in

 

sec

o

nds

Number of Gridlets

Uniform grouping

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From the Figure it can be seen that the cost to complete tasks with Un-uniform grouping using PSO is very less when compared with time taken to complete the tasks with uniform grouping using PSO

Figure 2. Comparison of cost Un-uniform and uniform grouping

c) Comparison of resource utilization of uniform job grouping using PSO and with Un-uniform job grouping using PSO

Simulations were conducted to analyze and compare the above algorithms in terms of resource utilization for 200 gridlets. Figure 3 shows a column chart for comparing the results of the above algorithms with average gridlet length of 10 MI, deviation percentage 10% and granularity size 10 seconds.

From the Figure it can be seen that the utilization of resources is more when tasks are scheduled with Un-uniform grouping using PSO algorithm when compared with task scheduling with uniform grouping using PSO algorithm. Hence utilization of resources is maximized.

Figure 3. Utilization of resources for processing 200 gridlets

6. Conclusion

This paper discusses job scheduling using a Uniform-grouping of jobs using PSO. By doing research and

analysis of this problem, that aims at task scheduling with minimum total tasks completion time, minimum cost and maximization of utilization of resources. By using a new method to group the jobs, the above aims are achieved. GridSim is employed to carry out and simulate the tasks assignment algorithm, and distributed task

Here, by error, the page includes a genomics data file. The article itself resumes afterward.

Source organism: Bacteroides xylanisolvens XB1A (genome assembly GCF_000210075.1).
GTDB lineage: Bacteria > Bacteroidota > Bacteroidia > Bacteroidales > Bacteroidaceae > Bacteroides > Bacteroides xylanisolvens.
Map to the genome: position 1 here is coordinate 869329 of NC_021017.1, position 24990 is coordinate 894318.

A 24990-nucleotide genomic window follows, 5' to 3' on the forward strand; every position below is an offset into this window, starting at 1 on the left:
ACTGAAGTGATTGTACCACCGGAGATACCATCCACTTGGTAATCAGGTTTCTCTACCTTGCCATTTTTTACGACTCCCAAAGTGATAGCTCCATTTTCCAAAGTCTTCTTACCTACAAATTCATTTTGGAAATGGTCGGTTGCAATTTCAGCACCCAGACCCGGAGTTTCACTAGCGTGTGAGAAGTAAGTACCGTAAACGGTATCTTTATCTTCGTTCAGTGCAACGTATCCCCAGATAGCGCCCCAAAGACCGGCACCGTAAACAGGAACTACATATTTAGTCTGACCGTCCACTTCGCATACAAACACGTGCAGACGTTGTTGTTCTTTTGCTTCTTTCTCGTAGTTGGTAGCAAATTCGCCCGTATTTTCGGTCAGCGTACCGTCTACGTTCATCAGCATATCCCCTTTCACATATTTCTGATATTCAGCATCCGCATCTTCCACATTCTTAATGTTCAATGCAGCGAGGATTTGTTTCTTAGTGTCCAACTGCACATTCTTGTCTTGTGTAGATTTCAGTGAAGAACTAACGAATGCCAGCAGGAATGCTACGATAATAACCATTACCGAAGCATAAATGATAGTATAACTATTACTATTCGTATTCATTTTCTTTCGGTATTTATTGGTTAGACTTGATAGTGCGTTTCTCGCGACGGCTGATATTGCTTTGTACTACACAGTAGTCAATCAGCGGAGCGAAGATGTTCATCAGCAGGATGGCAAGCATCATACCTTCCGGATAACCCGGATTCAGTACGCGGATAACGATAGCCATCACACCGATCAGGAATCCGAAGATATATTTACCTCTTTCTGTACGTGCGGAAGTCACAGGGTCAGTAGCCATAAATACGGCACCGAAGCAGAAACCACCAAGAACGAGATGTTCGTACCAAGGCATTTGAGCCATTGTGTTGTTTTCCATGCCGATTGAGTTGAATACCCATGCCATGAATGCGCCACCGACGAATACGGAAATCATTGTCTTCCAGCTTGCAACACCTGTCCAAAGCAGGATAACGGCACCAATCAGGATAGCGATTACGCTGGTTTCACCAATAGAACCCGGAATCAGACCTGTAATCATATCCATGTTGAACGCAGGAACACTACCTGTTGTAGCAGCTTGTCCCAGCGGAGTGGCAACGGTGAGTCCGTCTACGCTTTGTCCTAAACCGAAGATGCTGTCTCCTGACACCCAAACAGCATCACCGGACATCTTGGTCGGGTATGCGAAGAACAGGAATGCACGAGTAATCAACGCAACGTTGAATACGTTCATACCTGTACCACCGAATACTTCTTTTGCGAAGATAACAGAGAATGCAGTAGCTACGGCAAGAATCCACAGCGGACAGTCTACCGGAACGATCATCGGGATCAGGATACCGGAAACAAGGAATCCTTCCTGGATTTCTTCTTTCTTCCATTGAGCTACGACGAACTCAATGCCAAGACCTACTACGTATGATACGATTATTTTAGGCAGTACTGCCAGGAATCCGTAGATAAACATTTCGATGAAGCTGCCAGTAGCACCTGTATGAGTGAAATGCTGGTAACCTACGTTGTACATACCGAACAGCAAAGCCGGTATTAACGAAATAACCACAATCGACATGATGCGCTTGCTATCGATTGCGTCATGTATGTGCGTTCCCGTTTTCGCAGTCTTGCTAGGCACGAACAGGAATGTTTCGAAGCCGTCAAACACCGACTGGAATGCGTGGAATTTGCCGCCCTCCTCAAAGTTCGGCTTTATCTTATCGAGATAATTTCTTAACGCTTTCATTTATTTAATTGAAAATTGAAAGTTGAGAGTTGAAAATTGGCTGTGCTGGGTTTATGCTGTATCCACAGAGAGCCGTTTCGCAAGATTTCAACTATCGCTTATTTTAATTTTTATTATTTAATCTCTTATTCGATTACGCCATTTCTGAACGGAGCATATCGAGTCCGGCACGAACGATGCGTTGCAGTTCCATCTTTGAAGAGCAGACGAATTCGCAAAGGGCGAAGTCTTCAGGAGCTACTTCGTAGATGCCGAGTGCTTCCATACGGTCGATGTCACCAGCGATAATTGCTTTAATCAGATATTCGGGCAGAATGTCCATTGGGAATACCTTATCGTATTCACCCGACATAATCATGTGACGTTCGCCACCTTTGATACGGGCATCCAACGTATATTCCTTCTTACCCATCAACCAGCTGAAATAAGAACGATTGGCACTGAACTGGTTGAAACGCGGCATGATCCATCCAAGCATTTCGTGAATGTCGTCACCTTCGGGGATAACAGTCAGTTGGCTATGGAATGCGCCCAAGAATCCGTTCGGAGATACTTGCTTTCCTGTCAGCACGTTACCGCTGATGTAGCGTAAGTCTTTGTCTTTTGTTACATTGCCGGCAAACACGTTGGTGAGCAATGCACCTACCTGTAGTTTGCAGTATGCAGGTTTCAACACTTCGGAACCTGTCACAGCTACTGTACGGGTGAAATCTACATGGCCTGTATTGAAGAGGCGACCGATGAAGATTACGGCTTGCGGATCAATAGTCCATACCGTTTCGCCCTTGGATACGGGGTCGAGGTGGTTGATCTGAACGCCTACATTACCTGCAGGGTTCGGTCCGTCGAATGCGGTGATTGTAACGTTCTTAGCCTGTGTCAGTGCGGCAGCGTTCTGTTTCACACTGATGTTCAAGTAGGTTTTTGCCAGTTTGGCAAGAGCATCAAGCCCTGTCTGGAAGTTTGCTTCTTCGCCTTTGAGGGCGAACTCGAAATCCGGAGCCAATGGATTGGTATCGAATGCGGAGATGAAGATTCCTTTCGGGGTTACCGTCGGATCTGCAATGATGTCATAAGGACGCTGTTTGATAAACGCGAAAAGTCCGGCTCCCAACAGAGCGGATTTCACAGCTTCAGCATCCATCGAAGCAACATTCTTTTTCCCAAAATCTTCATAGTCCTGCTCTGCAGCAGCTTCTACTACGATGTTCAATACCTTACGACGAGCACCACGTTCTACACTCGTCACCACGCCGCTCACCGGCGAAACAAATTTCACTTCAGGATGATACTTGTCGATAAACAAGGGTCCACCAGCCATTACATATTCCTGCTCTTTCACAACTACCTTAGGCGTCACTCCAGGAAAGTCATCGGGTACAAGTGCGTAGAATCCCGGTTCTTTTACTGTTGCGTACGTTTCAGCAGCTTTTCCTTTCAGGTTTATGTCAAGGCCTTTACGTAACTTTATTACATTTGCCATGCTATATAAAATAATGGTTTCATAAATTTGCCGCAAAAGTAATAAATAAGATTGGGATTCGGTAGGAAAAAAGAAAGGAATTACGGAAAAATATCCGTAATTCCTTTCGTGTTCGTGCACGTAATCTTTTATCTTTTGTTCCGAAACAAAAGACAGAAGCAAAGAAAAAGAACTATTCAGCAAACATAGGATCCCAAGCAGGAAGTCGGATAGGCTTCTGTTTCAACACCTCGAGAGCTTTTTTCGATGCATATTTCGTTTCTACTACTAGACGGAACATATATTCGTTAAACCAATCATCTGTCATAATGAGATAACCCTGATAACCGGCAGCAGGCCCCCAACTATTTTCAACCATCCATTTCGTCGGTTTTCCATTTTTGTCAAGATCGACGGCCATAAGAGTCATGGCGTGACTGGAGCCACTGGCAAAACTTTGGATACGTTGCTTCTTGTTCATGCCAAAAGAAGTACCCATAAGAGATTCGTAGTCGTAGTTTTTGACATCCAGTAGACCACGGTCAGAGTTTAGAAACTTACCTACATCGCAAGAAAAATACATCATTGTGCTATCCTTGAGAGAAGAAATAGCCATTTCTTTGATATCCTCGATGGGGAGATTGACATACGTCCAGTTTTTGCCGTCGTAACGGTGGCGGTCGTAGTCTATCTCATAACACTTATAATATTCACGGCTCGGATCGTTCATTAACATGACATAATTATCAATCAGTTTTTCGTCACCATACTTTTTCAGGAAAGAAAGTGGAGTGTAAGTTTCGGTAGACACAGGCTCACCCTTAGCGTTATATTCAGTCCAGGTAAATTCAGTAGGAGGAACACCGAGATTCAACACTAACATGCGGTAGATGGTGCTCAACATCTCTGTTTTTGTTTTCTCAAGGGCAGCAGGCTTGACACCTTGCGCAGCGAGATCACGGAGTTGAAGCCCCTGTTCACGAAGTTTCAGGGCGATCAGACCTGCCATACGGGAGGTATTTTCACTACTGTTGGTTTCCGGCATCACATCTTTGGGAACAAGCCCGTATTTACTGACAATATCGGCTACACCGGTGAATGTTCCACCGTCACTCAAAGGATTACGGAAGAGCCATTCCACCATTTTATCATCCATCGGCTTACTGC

0 500 1000 1500 2000

50 100 150 200 250 300

Cost(Rs)

Number of Gridlets

Uniform grouping

Un‐uniform grouping

0 50 100 150 200 250 300 350 400

R1 R2 R3 R4 R5 R6 R7 R8

MIPS

Resources

Uniform grouping

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scheduling .The results are compared with uniform grouping method. The conclusion is that the scheduling algorithm employed is better than the uniform grouping of jobs.

This proposed algorithm only takes the initial research on task scheduling in grid environment. However many issues remain open. Further improvement should be done to handle more complicated scenario involving dynamic factors such as dynamically changing grid environment and other QoS attributes. The improvement of this algorithm should concentrate on discussing simultaneous instead of independent task scheduling in heterogeneous grid computing environment

Acknowledgment

The authors convey their heartfelt thanks to Dr.C.Kalaiarasan, Principal, Tamilnadu College of Engineering, Coimbatore and Mr.K.V.Chidambaran, Director Cloud Computing Group, Yahoo Software Development (India) Pvt Ltd, Bangalore for providing them the required facilities to complete the project successfully. This project is carried out as a consequence of the PSG-Yahoo Research programme on Grid and Cloud computing References

[1] Abraham, R. Buyya and B. Nath, Nature's Heuristics for Scheduling Jobs on Computational Grids, The 8th IEEE International Conference on Advanced Computing and Communications (ADCOM 2000), pp. 45-52,Cochin, India, December 2000,.